Another theatre show, a long way from the Land of Oz, Carthage Must be Destroyed, at the Ustinov in Bath: a brilliant play provocatively well performed.
"It's not a play about Iraq" says writer Alan Wilkins, "It's about the Third Punic War. But then... all wars are different - all wars are the same." It's about the culpability of passivity and the absurdity of violence, and the damage of love too. From the spa waters of Rome to the fires of Carthage, the first casualty of warmongering is integrity.
Performances till 20th December - go see if you can.

And finally....Angus Deaton who hosted the British Comedy Awards earlier this week is usually one of my TV heroes - most of whom can be prefixed by the word 'disgraced'. He introduced the Writers Guild Award with the comment that he was 'delighted at the number of good writers coming forward, which is hardly any at all.' Gavin & Stacey won Best TV Comedy, so James Cordon may find that funny even if the rest of us don't.


Thursday, December 04, 2008

A new month and a new moon - the Moon of the Long Night. My adoptive home of Frome traditionally greets the solstice season with street festivities and a mass countdown to the ceremonial illumination-switching-on moment. The Extravaganza, as this was magnificently titled, centred around the big tree beside the market cross, with shops staying open late and plying mincepies mulled wine and chocolates as well as their trades. We had carols, bellringers, bands... ah, the good times rolled. Last year, presumably responding to a directive from Brussells, the tree was surrounded by an iron fence Michael Eavis might envied, and local youths naturally rallied to the challenge. So this year there is no tree in the market place. Instead we had a Sunday market in the Cheese & Grain and sporadic santa-related activity in the precinct with sound effects from a radio van and a merry-go-round. Not quite what Strictly judge Len would call a smorgsbord of gorgeousness, but with quaint charm, especially the Christmas fairies dispensing snow from Siberia.
"Christmas decorations are a kind of defiance" Rose Flint suggested in her poetry workshop at the library, "Awareness of the night sky is deep in the human psyche. We're bringing the stars inside, and helping the light to return." We wrote about snow, and glitter, and stars, shaping constellations like gods. Winter glitz for wintry glums.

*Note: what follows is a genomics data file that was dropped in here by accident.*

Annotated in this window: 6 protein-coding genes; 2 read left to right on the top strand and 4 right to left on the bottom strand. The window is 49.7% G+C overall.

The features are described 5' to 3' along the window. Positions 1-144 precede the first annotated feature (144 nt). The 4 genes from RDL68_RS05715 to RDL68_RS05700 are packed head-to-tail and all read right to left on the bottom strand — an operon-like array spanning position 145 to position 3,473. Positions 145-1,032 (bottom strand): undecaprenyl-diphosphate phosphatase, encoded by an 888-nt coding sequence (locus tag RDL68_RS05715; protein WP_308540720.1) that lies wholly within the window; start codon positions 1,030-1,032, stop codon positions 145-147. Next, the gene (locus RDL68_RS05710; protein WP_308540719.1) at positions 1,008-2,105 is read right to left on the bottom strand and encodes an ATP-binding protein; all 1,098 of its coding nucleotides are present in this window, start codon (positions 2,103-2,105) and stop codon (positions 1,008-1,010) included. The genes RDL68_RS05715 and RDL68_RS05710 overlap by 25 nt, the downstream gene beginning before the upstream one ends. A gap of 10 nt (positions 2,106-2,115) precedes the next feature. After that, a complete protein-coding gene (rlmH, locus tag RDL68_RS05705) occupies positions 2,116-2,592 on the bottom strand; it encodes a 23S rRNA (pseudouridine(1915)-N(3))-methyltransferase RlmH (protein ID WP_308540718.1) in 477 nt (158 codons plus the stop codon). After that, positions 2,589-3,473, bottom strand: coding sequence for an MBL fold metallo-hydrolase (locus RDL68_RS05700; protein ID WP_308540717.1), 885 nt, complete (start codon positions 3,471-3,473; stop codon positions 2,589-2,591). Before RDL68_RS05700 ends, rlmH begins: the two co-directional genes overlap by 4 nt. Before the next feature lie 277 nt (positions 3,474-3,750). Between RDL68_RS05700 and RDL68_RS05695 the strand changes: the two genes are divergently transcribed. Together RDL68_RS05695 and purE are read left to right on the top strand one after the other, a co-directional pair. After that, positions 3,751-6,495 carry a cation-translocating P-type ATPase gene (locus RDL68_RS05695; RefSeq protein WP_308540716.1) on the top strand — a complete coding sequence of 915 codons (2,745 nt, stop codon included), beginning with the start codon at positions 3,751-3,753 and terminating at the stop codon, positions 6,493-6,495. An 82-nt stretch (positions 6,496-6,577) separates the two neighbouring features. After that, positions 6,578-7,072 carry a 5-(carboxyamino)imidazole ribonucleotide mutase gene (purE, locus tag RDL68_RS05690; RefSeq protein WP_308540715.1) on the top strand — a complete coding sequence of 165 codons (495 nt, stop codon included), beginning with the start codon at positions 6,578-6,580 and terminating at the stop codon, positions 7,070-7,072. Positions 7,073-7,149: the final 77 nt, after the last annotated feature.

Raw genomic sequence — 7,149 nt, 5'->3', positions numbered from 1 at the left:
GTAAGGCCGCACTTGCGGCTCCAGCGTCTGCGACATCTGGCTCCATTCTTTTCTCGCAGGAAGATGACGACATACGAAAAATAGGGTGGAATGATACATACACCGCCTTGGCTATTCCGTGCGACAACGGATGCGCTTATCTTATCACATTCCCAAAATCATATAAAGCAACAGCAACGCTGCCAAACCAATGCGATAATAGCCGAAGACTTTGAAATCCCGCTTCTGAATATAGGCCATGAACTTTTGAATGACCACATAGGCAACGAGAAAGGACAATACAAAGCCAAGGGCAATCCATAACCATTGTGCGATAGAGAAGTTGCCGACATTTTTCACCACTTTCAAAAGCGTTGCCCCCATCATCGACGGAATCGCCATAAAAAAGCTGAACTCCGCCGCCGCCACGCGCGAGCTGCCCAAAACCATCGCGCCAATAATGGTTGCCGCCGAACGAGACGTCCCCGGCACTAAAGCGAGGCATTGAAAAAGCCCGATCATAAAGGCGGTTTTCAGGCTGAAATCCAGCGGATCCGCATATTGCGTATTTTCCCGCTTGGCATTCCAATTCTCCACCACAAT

The Poetry Cafe was crowded for "Difficult Journeys" and we had to clear the window sills when we ran out of room for chairs. The theme's tenuous connection with The Wizard of Oz, the pantomime at the Merlin, was largely ignored by guest poets Rose Flint and Malinda Kennedy and 19 open-mic contributors who opted for more personal interpretations.
It always inspires a sense of privilege when writers share intimate feelings, and there were some glittering gems.
Dianne Penny's beautifully-performed poem was a favourite for me: I never knew I had the right to speak... listen, listen, listen... Paula as theatre director picked out many for special praise and donated prizes, with Linda Perry and Rosie Jackson agreed as worthy winners of the theatre tickets.

Sunday, November 30, 2008

In horse talk, I have not been On Form this month. Consequently most of my time has been spent in comfort pursuits involving mooching about, close friends & family, and online scrabble, so there's not much in the literary line to report. However, I made it to the Mission Theatre in Bath twice: once to see Tennessee Williams' Orpheus Descending. It's set in the playwright's usual world of small-town America: full of repressed passion needing only the trigger of a wild outsider to set the place alight, with an ending as horrifying as any Greek tragedy. In the hot dry dust of unspoken grievance and unspeakable grief, wanderer Val celebrates lyricism and hope for "a future called perhaps, which is the only possible thing to call the future. And the only important thing is not to allow that to scare you. "
It's a re-working of a much earlier, failed, play called Battle of Angels which Williams never abandoned. He said "You will find the trail of my sleeve-worn heart in this completed play... it's about the acceptance of prescribed answers that are not answers at all"
That notion of freedom from 'prescribed answers' is most lyrically expressed in Val's fantasy of tiny birds with transparent wings, eluding predator. "They live their whole life on the wing, and they sleep on the wing, they just spread their wings and go to sleep and never light on this earth but one time when they die! " A powerful image to anyone, perhaps especially to writers.
Russell Brand ended his documentary on Jack Kerouac with this thought: "The main thing I got from this journey is that if you aren't governed by fear then you can live truthfully and you can find a kind of beauty. But if you're inhibited and fearful, you will live a prescriptive existance. Once you get beyond the hedonistic first impulse of that philosophy, you find that you need to focus on something wider, more permanent and beautiful and valuable. That's what I've learnt." Could be Tennessee Williams' Val talking. Except he'd probably have strummed it.